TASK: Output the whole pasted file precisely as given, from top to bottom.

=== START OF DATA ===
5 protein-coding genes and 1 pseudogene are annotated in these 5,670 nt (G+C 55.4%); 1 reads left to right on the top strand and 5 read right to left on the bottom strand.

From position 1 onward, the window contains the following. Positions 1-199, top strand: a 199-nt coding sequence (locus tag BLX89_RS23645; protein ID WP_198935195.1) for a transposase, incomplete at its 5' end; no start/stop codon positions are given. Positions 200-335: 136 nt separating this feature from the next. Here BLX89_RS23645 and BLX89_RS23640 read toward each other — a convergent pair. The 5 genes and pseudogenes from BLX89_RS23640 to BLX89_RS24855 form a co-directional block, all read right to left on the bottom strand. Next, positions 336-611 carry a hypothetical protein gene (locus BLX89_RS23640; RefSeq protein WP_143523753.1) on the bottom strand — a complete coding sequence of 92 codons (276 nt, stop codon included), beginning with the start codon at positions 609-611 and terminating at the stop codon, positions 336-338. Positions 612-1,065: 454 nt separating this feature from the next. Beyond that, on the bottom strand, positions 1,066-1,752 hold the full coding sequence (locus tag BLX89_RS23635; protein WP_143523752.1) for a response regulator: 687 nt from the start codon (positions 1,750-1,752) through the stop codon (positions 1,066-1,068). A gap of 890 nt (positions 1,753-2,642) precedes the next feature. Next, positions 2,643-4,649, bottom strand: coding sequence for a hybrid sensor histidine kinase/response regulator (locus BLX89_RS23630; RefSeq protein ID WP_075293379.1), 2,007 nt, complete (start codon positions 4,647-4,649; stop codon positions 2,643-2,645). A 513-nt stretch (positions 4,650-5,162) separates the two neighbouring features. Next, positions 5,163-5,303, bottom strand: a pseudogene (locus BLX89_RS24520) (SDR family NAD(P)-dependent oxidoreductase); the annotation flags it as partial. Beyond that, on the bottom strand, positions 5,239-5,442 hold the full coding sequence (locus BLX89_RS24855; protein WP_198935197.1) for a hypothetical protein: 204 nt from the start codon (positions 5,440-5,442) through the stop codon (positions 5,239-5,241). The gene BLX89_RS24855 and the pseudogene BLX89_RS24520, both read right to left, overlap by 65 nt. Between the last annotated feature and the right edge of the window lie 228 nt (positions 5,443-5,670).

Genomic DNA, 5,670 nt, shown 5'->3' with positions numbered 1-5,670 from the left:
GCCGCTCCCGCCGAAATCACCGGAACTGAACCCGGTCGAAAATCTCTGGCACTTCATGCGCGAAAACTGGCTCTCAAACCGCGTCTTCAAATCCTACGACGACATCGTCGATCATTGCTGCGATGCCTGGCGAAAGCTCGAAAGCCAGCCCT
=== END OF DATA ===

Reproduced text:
5 protein-coding genes and 1 pseudogene are annotated in these 5,670 nt (G+C 55.4%); 1 reads left to right on the top strand and 5 read right to left on the bottom strand.

From position 1 onward, the window contains the following. Positions 1-199, top strand: a 199-nt coding sequence (locus tag BLX89_RS23645; protein ID WP_198935195.1) for a transposase, incomplete at its 5' end; no start/stop codon positions are given. Positions 200-335: 136 nt separating this feature from the next. Here BLX89_RS23645 and BLX89_RS23640 read toward each other — a convergent pair. The 5 genes and pseudogenes from BLX89_RS23640 to BLX89_RS24855 form a co-directional block, all read right to left on the bottom strand. Next, positions 336-611 carry a hypothetical protein gene (locus BLX89_RS23640; RefSeq protein WP_143523753.1) on the bottom strand — a complete coding sequence of 92 codons (276 nt, stop codon included), beginning with the start codon at positions 609-611 and terminating at the stop codon, positions 336-338. Positions 612-1,065: 454 nt separating this feature from the next. Beyond that, on the bottom strand, positions 1,066-1,752 hold the full coding sequence (locus tag BLX89_RS23635; protein WP_143523752.1) for a response regulator: 687 nt from the start codon (positions 1,750-1,752) through the stop codon (positions 1,066-1,068). A gap of 890 nt (positions 1,753-2,642) precedes the next feature. Next, positions 2,643-4,649, bottom strand: coding sequence for a hybrid sensor histidine kinase/response regulator (locus BLX89_RS23630; RefSeq protein ID WP_075293379.1), 2,007 nt, complete (start codon positions 4,647-4,649; stop codon positions 2,643-2,645). A 513-nt stretch (positions 4,650-5,162) separates the two neighbouring features. Next, positions 5,163-5,303, bottom strand: a pseudogene (locus BLX89_RS24520) (SDR family NAD(P)-dependent oxidoreductase); the annotation flags it as partial. Beyond that, on the bottom strand, positions 5,239-5,442 hold the full coding sequence (locus BLX89_RS24855; protein WP_198935197.1) for a hypothetical protein: 204 nt from the start codon (positions 5,440-5,442) through the stop codon (positions 5,239-5,241). The gene BLX89_RS24855 and the pseudogene BLX89_RS24520, both read right to left, overlap by 65 nt. Between the last annotated feature and the right edge of the window lie 228 nt (positions 5,443-5,670).

Genomic DNA, 5,670 nt, shown 5'->3' with positions numbered 1-5,670 from the left:
GCCGCTCCCGCCGAAATCACCGGAACTGAACCCGGTCGAAAATCTCTGGCACTTCATGCGCGAAAACTGGCTCTCAAACCGCGTCTTCAAATCCTACGACGACATCGTCGATCATTGCTGCGATGCCTGGCGAAAGCTCGAAAGCCAGCCCT